1. That’s such a paradox from someone who’s comments are obviously pro-Mercedes. Brackley and Stuttgart have been far more powerful politically than Ferrari for some time now and they clever request for the new tyres just shows it.

      1. I am going to go on a limb here – I think you both are in the wrong in how much clout either of ‘your’ teams’ competitor has currently; I do have to agree that looking at the results at least @pironitheprovocateur has the advantage that he’s right insofar as Mercedes as a team operating more cleverly, while Ferrari throw their history and supposed importance around (with no WDC/WCC coming so far).

      2. they clever request for the new tyres just shows it.

        Now,if such was the case,then Ferrari should have address the issue before the beginning of 2019 season,not in the mid of the season.Mind that

      3. Arne Scholte
        17th June 2019, 23:09

        No one is more powerful then Ferrari in F1 dude. Or did you forget to take your meds again?💊💊
        🤪🤪

      4. @pironitheprovocateur, these would be tyres that Ferrari develop during the tests for them in 2018 and which Ferrari voted in favour of being introducing for 2019?

    2. @Witan

      Verstappen-Raikkonen incident from last year is totally different. I find it silly to claim it is a “precedent”. Vettel was fully ahead of Hamilton when he fully came back on the track – at least that’s what the cameras show.

      1. Well, not quite, once Vettel was within a car’s width of the outer track boundary, yes, Hamilton was indeed behind him, but that was only because he got off the throttle, and perhaps on the brakes, when he saw space between Vettel and wall (outside of the track) was gone.

        1. @bosyber

          I mean, according to this video, Hamilton has no part of his car alongside when Vettel initially came back fully on-track. This is when his car is still all the way on the left side of the track, and it seems this is when Hamilton sees there might be a gap, in other words, before he is on the brakes with the gap disappearing as Vettel drifts to the right of the track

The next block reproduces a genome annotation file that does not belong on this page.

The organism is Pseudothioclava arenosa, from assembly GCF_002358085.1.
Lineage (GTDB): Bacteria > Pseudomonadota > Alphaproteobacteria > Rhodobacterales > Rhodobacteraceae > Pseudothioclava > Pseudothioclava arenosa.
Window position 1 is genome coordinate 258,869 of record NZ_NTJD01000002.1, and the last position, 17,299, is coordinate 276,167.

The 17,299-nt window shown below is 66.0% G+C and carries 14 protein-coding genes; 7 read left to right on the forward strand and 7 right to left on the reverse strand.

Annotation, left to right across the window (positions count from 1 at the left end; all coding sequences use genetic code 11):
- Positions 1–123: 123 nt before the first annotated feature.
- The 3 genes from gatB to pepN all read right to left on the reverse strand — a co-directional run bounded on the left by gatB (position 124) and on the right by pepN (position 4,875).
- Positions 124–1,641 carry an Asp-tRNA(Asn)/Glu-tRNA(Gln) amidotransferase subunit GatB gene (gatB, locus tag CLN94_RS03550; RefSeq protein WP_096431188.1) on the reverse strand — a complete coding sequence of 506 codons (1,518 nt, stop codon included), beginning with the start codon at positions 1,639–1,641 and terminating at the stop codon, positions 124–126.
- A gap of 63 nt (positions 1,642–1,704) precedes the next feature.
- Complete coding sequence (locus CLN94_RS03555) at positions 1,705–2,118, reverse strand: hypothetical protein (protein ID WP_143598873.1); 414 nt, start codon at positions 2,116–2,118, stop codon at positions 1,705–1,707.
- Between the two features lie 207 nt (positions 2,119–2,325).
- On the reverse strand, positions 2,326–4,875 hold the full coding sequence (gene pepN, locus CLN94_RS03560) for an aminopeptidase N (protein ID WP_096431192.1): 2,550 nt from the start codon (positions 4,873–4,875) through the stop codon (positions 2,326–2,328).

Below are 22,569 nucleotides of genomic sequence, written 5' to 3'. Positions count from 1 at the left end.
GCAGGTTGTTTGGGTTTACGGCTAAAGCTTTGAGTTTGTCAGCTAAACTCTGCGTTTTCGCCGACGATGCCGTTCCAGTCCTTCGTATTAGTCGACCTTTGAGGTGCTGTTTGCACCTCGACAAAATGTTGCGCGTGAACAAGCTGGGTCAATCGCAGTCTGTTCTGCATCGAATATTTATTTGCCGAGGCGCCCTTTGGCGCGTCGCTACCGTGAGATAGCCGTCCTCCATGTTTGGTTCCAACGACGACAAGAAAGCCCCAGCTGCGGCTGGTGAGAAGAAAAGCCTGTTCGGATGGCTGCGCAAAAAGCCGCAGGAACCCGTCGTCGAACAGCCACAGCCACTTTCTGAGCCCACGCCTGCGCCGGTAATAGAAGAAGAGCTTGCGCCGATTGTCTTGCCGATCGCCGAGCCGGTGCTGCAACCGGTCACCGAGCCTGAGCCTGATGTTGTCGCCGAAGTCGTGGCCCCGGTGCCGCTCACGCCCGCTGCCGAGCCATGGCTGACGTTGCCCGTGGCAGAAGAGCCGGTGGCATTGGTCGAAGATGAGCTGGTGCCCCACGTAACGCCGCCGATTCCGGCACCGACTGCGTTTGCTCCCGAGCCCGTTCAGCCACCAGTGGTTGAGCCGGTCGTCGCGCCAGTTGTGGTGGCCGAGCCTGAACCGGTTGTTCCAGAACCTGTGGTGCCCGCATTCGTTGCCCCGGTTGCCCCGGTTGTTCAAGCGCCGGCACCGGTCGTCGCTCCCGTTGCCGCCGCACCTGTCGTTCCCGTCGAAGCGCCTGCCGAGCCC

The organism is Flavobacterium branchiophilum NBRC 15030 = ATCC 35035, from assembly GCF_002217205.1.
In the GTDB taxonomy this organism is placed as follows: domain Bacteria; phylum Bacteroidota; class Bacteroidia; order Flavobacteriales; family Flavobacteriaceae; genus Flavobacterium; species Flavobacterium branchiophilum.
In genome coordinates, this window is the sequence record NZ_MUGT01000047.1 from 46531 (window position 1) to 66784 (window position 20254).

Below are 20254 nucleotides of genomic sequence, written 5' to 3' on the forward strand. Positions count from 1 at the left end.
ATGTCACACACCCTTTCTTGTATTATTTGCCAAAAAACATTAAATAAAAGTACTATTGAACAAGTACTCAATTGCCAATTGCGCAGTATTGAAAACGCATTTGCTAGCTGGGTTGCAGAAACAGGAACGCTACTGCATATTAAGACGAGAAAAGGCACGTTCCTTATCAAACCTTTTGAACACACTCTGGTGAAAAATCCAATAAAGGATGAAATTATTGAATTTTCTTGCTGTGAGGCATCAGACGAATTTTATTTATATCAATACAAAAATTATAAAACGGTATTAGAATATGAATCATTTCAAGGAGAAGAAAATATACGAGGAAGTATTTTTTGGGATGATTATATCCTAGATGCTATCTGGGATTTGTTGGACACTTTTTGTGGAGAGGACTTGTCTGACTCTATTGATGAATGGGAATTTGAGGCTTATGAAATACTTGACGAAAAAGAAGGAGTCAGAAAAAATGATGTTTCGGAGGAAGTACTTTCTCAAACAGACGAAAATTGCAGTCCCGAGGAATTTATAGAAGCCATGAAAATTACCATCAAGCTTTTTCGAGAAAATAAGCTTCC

https://www.instagram.com/p/BygJs-yASes/

          Whereas Verstappen pretty much had Raikkonen right next to him as he came back on-track.

  8. The key to this evidence will most likely be the state of the gas and break pedal while going over the grass

    1. @mpm that is available to everyone, and visible during the race, and he was on throttle after grass, so it was his actions after off that unsettled the car and more so he had corrected the car but unsettled it once more to block hamilton with an excuse of “fighting the car”

      this is not his first mistake under pressure and not first “blameless attitude”… in fact every one of his pressure induced mistakes were deflected as “the other drivers’ fault”… even more so his attitude is kind of quite rude towards race officials be it stewards directors…. and he usually drags these cases further than everyone else…

      1. “this is not his first mistake under pressure” literally has nothing to do with the incident. Vettel could have had 1000 incidents under pressure before and still not deserve a penalty for the current incident.